Effects of Ionizing Radiation

There are two types of effect from exposure to ionizing radiation

Deterministic effects (see graph above) have a threshold. If the dose is low deterministic effects can be ignored.

Stochastic effects have no threshold and increase linearly with dose. All doses therefore have a stochastic risk attached to them.

The risk of developing fatal cancer decreases with age at irradiation in part because the older person may have died of other causes before the cancer develops. Also because rapid cell division occurs in growing youngsters, those genetically inclined towards fatal cancer will have probably contracted it at an early age.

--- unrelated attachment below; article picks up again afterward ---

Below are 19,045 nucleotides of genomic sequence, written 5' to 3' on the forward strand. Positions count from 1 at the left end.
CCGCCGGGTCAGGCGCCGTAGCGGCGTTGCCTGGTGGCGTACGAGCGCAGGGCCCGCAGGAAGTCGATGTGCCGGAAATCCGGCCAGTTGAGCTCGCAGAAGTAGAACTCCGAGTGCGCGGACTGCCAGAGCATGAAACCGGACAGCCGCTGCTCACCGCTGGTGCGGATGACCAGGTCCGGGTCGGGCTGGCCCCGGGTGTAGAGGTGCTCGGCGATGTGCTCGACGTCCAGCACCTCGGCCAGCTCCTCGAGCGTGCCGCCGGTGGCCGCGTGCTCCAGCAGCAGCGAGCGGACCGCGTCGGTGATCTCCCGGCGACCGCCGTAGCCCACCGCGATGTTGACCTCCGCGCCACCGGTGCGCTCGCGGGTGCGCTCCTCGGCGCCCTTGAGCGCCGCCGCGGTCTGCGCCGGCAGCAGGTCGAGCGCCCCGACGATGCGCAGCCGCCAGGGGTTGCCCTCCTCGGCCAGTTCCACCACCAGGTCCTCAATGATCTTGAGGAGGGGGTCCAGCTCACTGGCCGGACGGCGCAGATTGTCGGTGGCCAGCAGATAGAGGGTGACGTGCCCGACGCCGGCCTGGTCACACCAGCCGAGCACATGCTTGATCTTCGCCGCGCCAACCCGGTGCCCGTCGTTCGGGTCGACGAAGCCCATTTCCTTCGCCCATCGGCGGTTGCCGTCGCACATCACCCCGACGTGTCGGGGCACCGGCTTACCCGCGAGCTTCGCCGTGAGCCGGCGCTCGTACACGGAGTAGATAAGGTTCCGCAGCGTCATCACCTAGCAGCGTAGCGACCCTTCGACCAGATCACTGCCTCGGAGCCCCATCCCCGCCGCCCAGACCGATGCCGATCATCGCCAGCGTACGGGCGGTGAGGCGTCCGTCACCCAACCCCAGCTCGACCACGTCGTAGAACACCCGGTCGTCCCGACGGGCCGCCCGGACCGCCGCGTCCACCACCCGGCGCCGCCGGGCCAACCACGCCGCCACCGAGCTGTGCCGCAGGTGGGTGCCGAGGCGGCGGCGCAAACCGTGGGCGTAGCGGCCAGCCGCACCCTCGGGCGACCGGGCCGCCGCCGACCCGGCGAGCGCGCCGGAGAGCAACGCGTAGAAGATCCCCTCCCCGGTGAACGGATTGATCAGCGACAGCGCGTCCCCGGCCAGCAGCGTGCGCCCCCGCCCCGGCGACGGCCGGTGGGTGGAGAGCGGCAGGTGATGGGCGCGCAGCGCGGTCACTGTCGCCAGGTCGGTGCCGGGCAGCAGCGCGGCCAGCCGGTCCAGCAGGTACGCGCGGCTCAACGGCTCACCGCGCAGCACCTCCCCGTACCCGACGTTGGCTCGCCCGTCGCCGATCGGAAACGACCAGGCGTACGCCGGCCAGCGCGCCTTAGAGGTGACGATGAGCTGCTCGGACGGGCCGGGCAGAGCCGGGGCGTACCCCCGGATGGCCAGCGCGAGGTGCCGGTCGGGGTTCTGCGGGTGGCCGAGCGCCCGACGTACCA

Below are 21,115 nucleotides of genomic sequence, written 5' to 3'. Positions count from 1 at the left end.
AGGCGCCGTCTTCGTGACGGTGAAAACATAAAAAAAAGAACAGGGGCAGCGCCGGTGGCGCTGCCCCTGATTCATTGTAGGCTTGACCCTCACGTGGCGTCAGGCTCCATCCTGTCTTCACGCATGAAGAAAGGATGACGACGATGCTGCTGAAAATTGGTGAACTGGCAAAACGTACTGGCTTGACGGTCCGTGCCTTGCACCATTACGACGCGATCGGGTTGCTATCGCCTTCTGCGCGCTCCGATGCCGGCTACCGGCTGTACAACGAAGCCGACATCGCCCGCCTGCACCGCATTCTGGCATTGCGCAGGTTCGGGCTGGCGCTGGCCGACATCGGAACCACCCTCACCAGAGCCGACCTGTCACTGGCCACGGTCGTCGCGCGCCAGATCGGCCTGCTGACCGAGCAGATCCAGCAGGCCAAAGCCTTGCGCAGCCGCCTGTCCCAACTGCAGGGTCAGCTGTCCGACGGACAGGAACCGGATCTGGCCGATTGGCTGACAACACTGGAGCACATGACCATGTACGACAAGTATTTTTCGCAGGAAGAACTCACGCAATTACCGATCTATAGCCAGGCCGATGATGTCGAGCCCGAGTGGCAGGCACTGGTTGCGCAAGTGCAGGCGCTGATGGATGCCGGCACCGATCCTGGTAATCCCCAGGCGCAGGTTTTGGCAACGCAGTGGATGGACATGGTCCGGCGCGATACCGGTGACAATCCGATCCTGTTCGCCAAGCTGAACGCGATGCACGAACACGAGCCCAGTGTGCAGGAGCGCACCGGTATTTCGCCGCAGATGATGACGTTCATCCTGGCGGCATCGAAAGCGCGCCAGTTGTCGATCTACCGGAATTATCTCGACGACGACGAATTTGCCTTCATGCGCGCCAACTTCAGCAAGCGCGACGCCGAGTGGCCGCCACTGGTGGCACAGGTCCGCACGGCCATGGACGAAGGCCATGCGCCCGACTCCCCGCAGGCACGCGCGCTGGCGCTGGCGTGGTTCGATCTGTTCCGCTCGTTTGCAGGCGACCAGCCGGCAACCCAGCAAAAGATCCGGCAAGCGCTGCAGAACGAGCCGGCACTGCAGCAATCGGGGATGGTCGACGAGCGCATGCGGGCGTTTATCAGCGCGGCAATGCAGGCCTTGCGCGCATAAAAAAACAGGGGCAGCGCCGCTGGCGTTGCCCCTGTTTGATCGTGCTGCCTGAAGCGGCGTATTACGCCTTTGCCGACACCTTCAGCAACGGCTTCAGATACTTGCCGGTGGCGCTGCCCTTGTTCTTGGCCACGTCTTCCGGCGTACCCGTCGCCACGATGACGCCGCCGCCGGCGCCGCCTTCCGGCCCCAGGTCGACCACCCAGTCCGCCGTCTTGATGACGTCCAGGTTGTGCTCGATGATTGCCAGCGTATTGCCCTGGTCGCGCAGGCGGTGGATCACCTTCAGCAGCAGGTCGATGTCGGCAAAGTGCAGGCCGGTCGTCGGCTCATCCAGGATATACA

The type of cancer causing death at various ages also varies with age.


Exposure to ionising radiation is therefore strictly minimised by medical practicioners, especially for young children and the unborn.